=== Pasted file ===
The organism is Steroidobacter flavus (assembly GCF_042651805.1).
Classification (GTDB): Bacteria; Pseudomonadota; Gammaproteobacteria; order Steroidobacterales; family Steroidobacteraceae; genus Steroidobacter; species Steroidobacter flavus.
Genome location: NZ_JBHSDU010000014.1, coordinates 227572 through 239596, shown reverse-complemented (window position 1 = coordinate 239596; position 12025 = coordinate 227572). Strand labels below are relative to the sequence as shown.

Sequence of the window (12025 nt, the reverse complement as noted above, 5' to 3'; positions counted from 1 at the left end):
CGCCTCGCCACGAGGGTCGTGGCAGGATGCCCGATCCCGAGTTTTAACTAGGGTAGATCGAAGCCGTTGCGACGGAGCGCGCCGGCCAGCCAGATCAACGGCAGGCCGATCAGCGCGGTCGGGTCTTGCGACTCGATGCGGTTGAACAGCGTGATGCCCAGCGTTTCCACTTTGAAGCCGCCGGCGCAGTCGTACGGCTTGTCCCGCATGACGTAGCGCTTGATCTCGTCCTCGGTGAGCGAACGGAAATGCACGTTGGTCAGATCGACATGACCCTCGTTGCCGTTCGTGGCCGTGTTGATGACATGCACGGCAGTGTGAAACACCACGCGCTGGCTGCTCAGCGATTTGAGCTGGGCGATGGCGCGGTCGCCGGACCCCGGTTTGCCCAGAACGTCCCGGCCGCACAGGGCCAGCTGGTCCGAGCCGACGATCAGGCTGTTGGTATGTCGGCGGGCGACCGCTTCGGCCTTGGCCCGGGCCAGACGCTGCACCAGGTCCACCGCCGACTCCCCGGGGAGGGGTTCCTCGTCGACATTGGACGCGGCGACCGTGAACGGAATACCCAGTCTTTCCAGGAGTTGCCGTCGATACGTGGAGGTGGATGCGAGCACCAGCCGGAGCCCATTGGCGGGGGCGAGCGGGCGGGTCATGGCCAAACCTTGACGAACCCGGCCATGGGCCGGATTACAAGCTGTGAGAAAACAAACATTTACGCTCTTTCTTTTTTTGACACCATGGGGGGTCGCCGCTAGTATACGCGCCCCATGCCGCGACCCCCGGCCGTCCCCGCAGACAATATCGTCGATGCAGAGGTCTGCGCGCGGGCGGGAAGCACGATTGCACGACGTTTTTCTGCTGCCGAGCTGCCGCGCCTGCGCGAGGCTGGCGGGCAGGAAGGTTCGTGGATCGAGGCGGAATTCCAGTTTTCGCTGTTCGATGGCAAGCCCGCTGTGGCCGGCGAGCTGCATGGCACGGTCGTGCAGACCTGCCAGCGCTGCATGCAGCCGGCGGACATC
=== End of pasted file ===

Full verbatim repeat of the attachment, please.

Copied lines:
The organism is Steroidobacter flavus (assembly GCF_042651805.1).
Classification (GTDB): Bacteria; Pseudomonadota; Gammaproteobacteria; order Steroidobacterales; family Steroidobacteraceae; genus Steroidobacter; species Steroidobacter flavus.
Genome location: NZ_JBHSDU010000014.1, coordinates 227572 through 239596, shown reverse-complemented (window position 1 = coordinate 239596; position 12025 = coordinate 227572). Strand labels below are relative to the sequence as shown.

Sequence of the window (12025 nt, the reverse complement as noted above, 5' to 3'; positions counted from 1 at the left end):
CGCCTCGCCACGAGGGTCGTGGCAGGATGCCCGATCCCGAGTTTTAACTAGGGTAGATCGAAGCCGTTGCGACGGAGCGCGCCGGCCAGCCAGATCAACGGCAGGCCGATCAGCGCGGTCGGGTCTTGCGACTCGATGCGGTTGAACAGCGTGATGCCCAGCGTTTCCACTTTGAAGCCGCCGGCGCAGTCGTACGGCTTGTCCCGCATGACGTAGCGCTTGATCTCGTCCTCGGTGAGCGAACGGAAATGCACGTTGGTCAGATCGACATGACCCTCGTTGCCGTTCGTGGCCGTGTTGATGACATGCACGGCAGTGTGAAACACCACGCGCTGGCTGCTCAGCGATTTGAGCTGGGCGATGGCGCGGTCGCCGGACCCCGGTTTGCCCAGAACGTCCCGGCCGCACAGGGCCAGCTGGTCCGAGCCGACGATCAGGCTGTTGGTATGTCGGCGGGCGACCGCTTCGGCCTTGGCCCGGGCCAGACGCTGCACCAGGTCCACCGCCGACTCCCCGGGGAGGGGTTCCTCGTCGACATTGGACGCGGCGACCGTGAACGGAATACCCAGTCTTTCCAGGAGTTGCCGTCGATACGTGGAGGTGGATGCGAGCACCAGCCGGAGCCCATTGGCGGGGGCGAGCGGGCGGGTCATGGCCAAACCTTGACGAACCCGGCCATGGGCCGGATTACAAGCTGTGAGAAAACAAACATTTACGCTCTTTCTTTTTTTGACACCATGGGGGGTCGCCGCTAGTATACGCGCCCCATGCCGCGACCCCCGGCCGTCCCCGCAGACAATATCGTCGATGCAGAGGTCTGCGCGCGGGCGGGAAGCACGATTGCACGACGTTTTTCTGCTGCCGAGCTGCCGCGCCTGCGCGAGGCTGGCGGGCAGGAAGGTTCGTGGATCGAGGCGGAATTCCAGTTTTCGCTGTTCGATGGCAAGCCCGCTGTGGCCGGCGAGCTGCATGGCACGGTCGTGCAGACCTGCCAGCGCTGCATGCAGCCGGCGGACATC